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Abstract

How could we talk about race in an engineering classroom? What about other socially constructed identities? Although diversity and inclusion have become important topics discussed and researched within engineering education, these are not easy concepts for most engineering educators to discuss with students in the classroom. In this paper, we describe examples of class activities that we have used in two engineering courses to help students learn about privilege, its relationship to different –isms, such as racism, sexism, classism, ableism, and heterosexism, and the role engineering plays/can play in maintaining or dismantling that privilege. Specifically, we describe activities in a required User Centered Design course for first or second year students, and an Engineering and Social Justice course required for third year students in General Engineering and open as an elective to other engineering majors. As engineering professors, we also describe our own positionality as the instructors. We hope that these examples will be helpful to others interested in integrating such content into their courses.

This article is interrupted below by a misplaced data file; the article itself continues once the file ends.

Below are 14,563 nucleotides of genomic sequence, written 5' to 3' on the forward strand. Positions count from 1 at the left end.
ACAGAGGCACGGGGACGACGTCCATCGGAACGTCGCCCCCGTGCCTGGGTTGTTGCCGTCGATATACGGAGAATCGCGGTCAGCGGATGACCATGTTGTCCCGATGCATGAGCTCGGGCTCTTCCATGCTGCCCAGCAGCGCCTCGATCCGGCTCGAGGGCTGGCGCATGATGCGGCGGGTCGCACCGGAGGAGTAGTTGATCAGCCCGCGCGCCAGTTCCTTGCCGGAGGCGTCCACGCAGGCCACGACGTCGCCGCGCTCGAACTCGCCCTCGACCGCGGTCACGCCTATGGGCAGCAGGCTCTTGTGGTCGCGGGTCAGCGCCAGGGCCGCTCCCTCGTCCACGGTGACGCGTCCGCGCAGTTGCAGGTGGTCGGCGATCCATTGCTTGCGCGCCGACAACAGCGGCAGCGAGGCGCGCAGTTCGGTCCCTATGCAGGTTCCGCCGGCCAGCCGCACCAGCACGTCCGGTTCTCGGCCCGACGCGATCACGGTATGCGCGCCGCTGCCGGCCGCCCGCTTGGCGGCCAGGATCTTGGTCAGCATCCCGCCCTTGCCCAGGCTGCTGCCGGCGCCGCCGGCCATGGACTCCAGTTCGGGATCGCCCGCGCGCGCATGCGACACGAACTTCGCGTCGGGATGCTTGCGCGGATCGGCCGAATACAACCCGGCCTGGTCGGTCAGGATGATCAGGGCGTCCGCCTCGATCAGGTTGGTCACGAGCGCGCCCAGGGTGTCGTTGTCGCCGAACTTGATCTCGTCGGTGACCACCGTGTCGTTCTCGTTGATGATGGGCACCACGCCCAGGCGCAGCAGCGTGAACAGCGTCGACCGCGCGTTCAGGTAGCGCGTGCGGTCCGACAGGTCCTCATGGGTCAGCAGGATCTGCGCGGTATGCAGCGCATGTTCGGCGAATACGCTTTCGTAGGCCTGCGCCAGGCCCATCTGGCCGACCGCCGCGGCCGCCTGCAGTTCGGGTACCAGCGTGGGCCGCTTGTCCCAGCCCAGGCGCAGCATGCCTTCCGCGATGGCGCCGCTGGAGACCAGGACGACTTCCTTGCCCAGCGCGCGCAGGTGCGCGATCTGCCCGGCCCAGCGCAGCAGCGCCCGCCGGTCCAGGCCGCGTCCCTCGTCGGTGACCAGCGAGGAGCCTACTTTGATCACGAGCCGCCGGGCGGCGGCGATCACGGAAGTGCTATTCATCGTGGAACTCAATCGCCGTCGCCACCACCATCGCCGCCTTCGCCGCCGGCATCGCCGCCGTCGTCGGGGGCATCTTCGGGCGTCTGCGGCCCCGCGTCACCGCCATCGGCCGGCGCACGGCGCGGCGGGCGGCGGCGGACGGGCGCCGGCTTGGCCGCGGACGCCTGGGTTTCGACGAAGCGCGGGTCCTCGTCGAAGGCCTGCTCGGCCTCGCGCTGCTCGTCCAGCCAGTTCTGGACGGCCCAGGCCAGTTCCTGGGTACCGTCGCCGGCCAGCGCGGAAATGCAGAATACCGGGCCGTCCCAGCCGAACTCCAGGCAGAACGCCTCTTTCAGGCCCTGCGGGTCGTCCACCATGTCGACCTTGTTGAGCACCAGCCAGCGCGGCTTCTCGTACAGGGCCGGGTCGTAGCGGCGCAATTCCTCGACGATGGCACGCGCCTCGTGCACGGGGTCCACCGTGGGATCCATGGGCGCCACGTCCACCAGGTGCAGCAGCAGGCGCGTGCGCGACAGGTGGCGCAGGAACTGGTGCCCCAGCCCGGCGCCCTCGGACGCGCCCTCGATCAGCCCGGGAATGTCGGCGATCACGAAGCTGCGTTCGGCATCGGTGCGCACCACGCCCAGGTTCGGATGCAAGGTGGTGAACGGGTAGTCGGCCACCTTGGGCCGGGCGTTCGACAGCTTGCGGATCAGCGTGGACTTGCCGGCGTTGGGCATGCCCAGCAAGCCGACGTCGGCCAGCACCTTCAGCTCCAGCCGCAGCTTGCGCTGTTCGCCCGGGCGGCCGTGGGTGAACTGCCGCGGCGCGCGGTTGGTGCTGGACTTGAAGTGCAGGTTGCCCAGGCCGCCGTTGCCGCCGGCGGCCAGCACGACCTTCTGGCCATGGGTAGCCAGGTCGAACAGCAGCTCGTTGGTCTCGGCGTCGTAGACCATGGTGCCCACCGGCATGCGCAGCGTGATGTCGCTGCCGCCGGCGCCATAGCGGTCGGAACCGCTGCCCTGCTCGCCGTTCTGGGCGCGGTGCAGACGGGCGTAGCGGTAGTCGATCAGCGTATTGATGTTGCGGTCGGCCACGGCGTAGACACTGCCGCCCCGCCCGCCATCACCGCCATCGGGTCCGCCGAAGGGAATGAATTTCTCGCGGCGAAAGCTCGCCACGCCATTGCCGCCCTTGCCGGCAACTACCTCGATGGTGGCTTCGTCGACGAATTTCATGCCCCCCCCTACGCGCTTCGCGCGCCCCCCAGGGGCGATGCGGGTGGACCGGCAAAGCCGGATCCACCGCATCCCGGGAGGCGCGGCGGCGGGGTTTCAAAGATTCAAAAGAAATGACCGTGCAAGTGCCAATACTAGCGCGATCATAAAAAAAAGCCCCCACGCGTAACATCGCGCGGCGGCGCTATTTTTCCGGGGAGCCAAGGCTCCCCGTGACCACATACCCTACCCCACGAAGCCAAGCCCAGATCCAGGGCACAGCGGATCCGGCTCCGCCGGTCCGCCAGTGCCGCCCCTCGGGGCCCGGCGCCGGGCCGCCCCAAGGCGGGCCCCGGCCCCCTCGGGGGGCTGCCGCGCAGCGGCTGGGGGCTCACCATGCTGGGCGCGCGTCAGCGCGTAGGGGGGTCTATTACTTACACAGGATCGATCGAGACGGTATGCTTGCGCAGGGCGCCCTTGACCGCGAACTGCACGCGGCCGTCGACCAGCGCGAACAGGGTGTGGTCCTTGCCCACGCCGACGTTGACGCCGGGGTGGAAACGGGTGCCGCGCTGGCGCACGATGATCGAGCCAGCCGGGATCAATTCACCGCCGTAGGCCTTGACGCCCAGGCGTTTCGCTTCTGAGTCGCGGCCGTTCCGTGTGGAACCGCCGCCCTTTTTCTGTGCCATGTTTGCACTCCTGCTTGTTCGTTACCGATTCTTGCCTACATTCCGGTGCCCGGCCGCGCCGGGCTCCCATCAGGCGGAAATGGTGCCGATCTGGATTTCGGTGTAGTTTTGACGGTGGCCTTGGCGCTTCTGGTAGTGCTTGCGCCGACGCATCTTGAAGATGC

Mejia, J. A., & Chen, D. A., & Dalrymple, O. O., & Lord, S. M. (2018, June), Revealing the Invisible: Conversations about -Isms and Power Relations in Engineering Courses Paper presented at 2018 ASEE Annual Conference & Exposition , Salt Lake City, Utah. https://peer.asee.org/30937